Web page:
Theres more to it on reddit if you google it.
I am skeptical of young relatively unknown journalists trying to make a living.
Edit... and this:
Never liked him after he proclaimed to the world Brady was no longer top 5 after 2013, then he spent the first four weeks of 2014 yucking it up before retreating when Brady went back to being Brady.
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31 Jul 2017 15:39

Good detective work there, on3m@n@rmy.

I generally agree with Hitch on the 4Q/Game winning drive stat. For example, Eli Manning is 3rd on that list, and Aaron Rodgers is 13th, tied with Andy Dalton. No one in their right mind would say either Eli or Andy are a better, or even equal QB to Rodgers. Also, late game comebacks do generate a level of intensity, but even with Rodgers relatively low number of 4Q and game winning drives, just about anyone who has watched his career would say he's had as many pressure packed, clutch throws as anyone in the NFL. For whatever the reason, the number of late wins just didn't follow. Stats like that are really hard to put into NFL numbers, because football is such a integrated team sport. This is why Phil Simms for example said a kicker feels much more pressure than a QB late in the game. The kicker is much more isolated. As such, kicker stats are much easier to compare.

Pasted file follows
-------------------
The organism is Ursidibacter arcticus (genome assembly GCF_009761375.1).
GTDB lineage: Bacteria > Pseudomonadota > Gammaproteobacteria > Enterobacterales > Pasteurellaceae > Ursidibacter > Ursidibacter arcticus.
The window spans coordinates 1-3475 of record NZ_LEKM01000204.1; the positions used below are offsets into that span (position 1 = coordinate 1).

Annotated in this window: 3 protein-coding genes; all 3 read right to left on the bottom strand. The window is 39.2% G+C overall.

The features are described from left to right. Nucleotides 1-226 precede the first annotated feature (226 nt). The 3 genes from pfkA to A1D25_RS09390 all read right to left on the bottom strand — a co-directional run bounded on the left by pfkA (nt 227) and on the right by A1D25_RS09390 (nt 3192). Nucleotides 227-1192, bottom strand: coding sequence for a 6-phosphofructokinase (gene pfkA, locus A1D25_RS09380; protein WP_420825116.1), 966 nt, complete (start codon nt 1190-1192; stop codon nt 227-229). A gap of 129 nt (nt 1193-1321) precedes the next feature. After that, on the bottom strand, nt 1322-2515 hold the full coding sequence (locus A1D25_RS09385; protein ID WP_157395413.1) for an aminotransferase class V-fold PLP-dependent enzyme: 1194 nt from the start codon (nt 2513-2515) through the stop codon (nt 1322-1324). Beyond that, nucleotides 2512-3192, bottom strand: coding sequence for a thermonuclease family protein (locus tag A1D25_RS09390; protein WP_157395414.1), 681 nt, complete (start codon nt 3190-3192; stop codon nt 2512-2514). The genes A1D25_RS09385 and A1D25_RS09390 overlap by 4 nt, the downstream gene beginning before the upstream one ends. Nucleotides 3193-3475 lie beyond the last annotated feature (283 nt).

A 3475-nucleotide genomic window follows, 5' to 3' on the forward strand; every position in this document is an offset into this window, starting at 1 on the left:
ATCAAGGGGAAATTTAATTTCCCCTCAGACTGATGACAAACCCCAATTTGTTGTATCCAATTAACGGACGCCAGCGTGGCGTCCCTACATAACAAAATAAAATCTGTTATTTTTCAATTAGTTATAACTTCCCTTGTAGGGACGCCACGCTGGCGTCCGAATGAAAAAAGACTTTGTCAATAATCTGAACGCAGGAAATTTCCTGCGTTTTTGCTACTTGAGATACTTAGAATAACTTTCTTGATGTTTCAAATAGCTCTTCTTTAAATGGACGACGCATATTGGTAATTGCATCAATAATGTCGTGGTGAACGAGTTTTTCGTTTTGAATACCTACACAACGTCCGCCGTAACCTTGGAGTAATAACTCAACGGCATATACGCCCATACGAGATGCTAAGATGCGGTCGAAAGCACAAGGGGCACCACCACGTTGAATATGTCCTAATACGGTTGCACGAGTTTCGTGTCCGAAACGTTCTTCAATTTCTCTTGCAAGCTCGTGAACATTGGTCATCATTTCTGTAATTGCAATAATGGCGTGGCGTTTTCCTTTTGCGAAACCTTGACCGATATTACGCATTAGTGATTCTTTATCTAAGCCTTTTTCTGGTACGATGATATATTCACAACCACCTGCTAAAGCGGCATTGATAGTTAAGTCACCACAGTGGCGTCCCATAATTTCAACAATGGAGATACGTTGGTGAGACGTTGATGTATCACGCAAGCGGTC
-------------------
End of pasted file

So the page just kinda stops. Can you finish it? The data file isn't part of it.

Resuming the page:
Having said that, if I were to start a draft today, of today's players, I'd still take Flacco over Kaep. I just think there's more stability there at the position, a better foundation to work with.